If you’re a fan of flying games; you might have already been aware that Jane’s Advanced Strike Fighters was released in the UK on March 9th, 2012 – and you’re having a great time. Developed by Trickstar Games and published by Evolved Games – it offers a lengthy single player campaign mode that can be played both solo or cooperatively with friends and an intense multiplayer combat for up to sixteen players on Xbox LIVE across a variety of expansive game modes. If you didn’t notice the game was out in UK retail stores – well, you might as well be forgiven since any game that releases on the same day as Mass Effect 3 in the UK was bound to go under the radar. If you’ve never played an aircraft game in your life – it’s actually pretty good, but you need to take the time and effort to learn the controls; for the first time ever you might have to do something called “read the instruction manual”…
Starting with Jane’s Advanced Strike Fighters (JASF) campaign mode, it tells the story of war spread out through 16 missions within a fictional land known as Azbaristan; once a great nation, but over the past decade it has been torn apart by civil war and uneasy peace. Having been split into a Northern and Southern divide, the Northern people of Azbaristan are a controlling political party whilst the Southern divide are a democratic front that has only managed to hold off control from the North with the aid of a Western Democratic alliance. The Western alliance supplies military aid to the south in return for a share of oil exports from their vast reserves – you on the other hand take on the role of a pilot seconded to the Southern Azbaristan Air Force by the Western Democratic front – and war is coming – so you better be ready and have your eyes on the ball…well, enemy!
You start off with a small basic selection of the aircraft on offer, where further upgrades and more powerful flying machines gradually unlock the deeper into the campaign you go. There are around 30 authentic, licenced fighter jets from the last 30 years where you get your pick of jets, ground attack airplanes and multirole warplanes each with their own destructive weapons.
The more modern fighter jets tear through the skies at blazing speeds and the older warplanes take a slower approach, but it’s to keep in line with a realistic take on the game. The technical references for each aircraft was provided by Jane’s Information Group to guarantee the high level of authenticity; named for its founder Fred T. Jane, the specialist publisher that produces media focusing on areas such as military technology and aviation. So if you thought Jane was a fictional female character with her own set of private jets to play with… it’s a little more technical than you might realise.
Flying an aircraft for in-game war purposes is not an easy task. As well as keeping your eye on your target objectives, keeping your fighter jet in the air is a challenge in itself so it comes highly recommended if you buy this title to learn and master the controls. At first, any gamer new to this genre of game is going to lose their mind as it is incredibly frustrating to master the art of maneuvering an aircraft the right way up. If you think you can get used to playing the game upside down – so be it! Once you have spent a good hour practising and learning, taking the time and effort to get to grips with the controls of an in-game jet, it does become a bit of a breeze.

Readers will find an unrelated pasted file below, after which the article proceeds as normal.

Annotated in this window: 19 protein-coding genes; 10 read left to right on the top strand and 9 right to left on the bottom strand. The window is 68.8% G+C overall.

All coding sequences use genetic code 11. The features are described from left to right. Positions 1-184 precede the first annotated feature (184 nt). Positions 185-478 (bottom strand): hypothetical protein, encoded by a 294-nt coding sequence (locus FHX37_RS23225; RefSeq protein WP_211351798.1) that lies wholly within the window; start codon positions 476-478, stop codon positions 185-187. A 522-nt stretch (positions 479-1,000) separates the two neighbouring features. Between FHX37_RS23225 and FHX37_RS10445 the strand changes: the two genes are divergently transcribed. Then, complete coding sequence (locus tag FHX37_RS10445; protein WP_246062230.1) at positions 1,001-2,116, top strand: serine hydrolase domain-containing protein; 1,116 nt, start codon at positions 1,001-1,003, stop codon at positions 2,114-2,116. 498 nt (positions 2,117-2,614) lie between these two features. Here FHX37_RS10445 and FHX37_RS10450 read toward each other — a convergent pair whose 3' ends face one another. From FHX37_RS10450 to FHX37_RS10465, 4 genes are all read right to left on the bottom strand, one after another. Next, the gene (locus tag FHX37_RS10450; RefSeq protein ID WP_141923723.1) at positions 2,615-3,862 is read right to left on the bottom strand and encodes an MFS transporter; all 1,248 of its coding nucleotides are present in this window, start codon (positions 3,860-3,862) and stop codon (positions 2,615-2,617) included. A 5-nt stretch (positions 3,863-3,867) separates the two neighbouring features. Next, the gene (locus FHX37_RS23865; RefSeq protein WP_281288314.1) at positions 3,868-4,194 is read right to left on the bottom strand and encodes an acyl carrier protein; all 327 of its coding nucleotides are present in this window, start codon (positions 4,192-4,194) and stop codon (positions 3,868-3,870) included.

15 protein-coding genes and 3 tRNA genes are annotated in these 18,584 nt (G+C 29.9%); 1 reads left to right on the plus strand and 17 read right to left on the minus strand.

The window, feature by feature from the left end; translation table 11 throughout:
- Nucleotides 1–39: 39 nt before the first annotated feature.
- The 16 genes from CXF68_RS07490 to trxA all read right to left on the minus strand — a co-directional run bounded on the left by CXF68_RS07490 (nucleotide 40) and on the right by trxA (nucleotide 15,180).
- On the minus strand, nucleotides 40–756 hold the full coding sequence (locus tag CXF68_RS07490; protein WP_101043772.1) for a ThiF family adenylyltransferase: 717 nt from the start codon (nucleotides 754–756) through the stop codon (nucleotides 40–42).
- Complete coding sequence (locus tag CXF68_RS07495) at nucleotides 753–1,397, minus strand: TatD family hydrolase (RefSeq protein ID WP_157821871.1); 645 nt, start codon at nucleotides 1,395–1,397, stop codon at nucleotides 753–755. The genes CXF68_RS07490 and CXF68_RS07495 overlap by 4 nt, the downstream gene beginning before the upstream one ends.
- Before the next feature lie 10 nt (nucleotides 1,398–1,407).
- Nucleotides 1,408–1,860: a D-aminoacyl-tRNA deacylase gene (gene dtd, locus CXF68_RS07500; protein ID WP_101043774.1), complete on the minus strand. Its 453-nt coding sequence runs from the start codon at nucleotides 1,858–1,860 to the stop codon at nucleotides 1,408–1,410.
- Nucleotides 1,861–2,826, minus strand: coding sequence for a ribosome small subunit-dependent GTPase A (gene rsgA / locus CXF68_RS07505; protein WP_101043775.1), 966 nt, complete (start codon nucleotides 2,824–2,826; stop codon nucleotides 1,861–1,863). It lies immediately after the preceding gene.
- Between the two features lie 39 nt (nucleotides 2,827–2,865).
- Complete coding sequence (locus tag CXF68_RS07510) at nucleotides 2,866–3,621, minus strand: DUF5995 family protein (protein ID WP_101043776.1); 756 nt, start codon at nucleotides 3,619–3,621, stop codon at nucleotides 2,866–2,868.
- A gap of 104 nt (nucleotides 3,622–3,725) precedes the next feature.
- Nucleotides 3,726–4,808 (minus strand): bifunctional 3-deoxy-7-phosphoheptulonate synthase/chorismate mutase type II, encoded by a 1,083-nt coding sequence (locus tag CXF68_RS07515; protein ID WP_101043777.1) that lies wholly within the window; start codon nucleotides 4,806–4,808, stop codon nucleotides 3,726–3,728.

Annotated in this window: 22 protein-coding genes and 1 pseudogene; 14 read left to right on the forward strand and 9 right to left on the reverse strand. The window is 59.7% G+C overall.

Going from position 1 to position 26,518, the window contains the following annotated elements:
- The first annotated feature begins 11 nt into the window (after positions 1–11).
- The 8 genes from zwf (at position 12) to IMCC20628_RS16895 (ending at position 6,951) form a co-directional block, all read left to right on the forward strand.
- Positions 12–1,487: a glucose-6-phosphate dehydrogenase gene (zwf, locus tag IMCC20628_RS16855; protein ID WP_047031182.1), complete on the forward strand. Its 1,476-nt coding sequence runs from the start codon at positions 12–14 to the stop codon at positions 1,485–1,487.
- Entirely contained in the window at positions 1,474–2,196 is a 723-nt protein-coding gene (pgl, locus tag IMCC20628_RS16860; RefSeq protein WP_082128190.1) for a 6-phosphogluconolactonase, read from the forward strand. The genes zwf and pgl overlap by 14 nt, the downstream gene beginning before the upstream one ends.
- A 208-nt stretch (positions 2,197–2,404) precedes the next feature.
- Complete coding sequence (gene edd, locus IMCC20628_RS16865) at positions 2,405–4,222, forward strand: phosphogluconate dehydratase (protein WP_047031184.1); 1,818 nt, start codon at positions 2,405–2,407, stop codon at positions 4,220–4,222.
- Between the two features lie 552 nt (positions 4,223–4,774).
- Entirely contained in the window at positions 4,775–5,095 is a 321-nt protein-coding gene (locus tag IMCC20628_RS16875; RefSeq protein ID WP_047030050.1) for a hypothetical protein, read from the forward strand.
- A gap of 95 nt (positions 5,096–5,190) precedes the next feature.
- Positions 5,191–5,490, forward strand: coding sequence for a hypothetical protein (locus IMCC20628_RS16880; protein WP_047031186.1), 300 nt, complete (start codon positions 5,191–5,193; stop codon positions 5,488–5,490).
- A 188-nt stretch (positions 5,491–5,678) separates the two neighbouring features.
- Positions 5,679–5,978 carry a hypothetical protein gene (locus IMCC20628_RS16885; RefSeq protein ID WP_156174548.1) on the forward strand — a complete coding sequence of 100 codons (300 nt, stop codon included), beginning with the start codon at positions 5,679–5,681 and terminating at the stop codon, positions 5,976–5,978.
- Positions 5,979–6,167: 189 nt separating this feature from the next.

For Jane’s Advanced Strike Fighters Multiplayer game modes, you four extra gameplay modes in addition to 4 player campaign co-op consisiting of Dogfight, Team Dogfight, Rabbit and Base Assault. Dogfight and Team Dogfight are the Deathmatch modes of play and the number of kills or time limit determines the duration of play and overall winner. Rabbit is basically a game of chase, a player becomes the rabbit and the one who downs the rabbit then becomes the rabbit who must evade all the other players for as long as possible – then finally, Base Assault, one of the most fun game types that involves destroying the enemy teams base and then shoot down their remaining planes. So, with a great line up of online game modes there’s plenty of replay value once you’ve completed the main mission. Also, as with most games with online play you can join a quick match, set up a custom game and host your own lobbies with rules to suit you and your team.
Visually the level of detail within the game as you fly over a massive territory that spans 65,000 square kilometres, with mountains, deserts, and a mass of urban landscapes as the view below is quite outstanding. The only one minor thing ruining the scene on the ground is the graphically poor representation of buildings which look very blocky and more like grey cardboard cut-outs, but everything else around them is very pristine and insanely realistic. It is a really enjoyable game, but will more than likely appeal to a specific gamer who enjoys PC flight-simulation wanting a similar experience on a home console. For those who have never played a flight simulator – ever – you might just pick this up as an impulse buy or this would make a great gift for someone you know who might never buy the game themselves.
Once you get to grips with it (literally), it is a highly enjoyable, addictive combat game where you experience a war from the perspective of a pilot. We’re all too used to playing with soldiers in ground-war games to bother with coming out of our comfort zones. Jane’s Advanced Strike Fighters is worth the risk if you want a challenging experience that you can enjoy just as much solo as you can co-operatively.